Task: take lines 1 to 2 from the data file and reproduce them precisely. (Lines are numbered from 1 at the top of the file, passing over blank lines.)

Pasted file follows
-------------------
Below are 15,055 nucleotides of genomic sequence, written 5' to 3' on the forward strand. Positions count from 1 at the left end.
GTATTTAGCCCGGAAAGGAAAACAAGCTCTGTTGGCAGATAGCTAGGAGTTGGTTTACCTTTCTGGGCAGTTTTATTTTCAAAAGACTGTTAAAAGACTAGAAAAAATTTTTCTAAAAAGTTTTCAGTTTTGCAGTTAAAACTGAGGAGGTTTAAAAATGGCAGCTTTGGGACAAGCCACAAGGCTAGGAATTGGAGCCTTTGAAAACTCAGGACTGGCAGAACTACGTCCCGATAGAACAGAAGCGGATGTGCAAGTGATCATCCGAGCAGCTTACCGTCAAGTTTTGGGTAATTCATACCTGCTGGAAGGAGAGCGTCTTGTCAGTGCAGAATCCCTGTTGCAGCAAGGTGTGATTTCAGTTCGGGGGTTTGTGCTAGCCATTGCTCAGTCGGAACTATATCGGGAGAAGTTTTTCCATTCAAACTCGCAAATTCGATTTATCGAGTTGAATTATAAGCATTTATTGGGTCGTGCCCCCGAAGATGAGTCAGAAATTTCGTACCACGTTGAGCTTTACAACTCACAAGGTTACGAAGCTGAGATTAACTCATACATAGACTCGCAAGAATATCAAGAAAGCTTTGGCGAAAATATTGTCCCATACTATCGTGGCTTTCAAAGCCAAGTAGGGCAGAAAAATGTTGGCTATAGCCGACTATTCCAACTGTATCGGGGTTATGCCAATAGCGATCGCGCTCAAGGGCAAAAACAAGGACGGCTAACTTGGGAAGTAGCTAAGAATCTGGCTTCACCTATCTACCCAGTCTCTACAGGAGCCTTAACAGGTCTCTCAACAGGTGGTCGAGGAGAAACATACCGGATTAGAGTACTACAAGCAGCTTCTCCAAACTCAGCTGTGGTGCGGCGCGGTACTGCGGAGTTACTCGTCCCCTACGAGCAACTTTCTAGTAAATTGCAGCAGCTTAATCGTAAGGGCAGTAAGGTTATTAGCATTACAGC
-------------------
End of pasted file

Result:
Below are 15,055 nucleotides of genomic sequence, written 5' to 3' on the forward strand. Positions count from 1 at the left end.
GTATTTAGCCCGGAAAGGAAAACAAGCTCTGTTGGCAGATAGCTAGGAGTTGGTTTACCTTTCTGGGCAGTTTTATTTTCAAAAGACTGTTAAAAGACTAGAAAAAATTTTTCTAAAAAGTTTTCAGTTTTGCAGTTAAAACTGAGGAGGTTTAAAAATGGCAGCTTTGGGACAAGCCACAAGGCTAGGAATTGGAGCCTTTGAAAACTCAGGACTGGCAGAACTACGTCCCGATAGAACAGAAGCGGATGTGCAAGTGATCATCCGAGCAGCTTACCGTCAAGTTTTGGGTAATTCATACCTGCTGGAAGGAGAGCGTCTTGTCAGTGCAGAATCCCTGTTGCAGCAAGGTGTGATTTCAGTTCGGGGGTTTGTGCTAGCCATTGCTCAGTCGGAACTATATCGGGAGAAGTTTTTCCATTCAAACTCGCAAATTCGATTTATCGAGTTGAATTATAAGCATTTATTGGGTCGTGCCCCCGAAGATGAGTCAGAAATTTCGTACCACGTTGAGCTTTACAACTCACAAGGTTACGAAGCTGAGATTAACTCATACATAGACTCGCAAGAATATCAAGAAAGCTTTGGCGAAAATATTGTCCCATACTATCGTGGCTTTCAAAGCCAAGTAGGGCAGAAAAATGTTGGCTATAGCCGACTATTCCAACTGTATCGGGGTTATGCCAATAGCGATCGCGCTCAAGGGCAAAAACAAGGACGGCTAACTTGGGAAGTAGCTAAGAATCTGGCTTCACCTATCTACCCAGTCTCTACAGGAGCCTTAACAGGTCTCTCAACAGGTGGTCGAGGAGAAACATACCGGATTAGAGTACTACAAGCAGCTTCTCCAAACTCAGCTGTGGTGCGGCGCGGTACTGCGGAGTTACTCGTCCCCTACGAGCAACTTTCTAGTAAATTGCAGCAGCTTAATCGTAAGGGCAGTAAGGTTATTAGCATTACAGC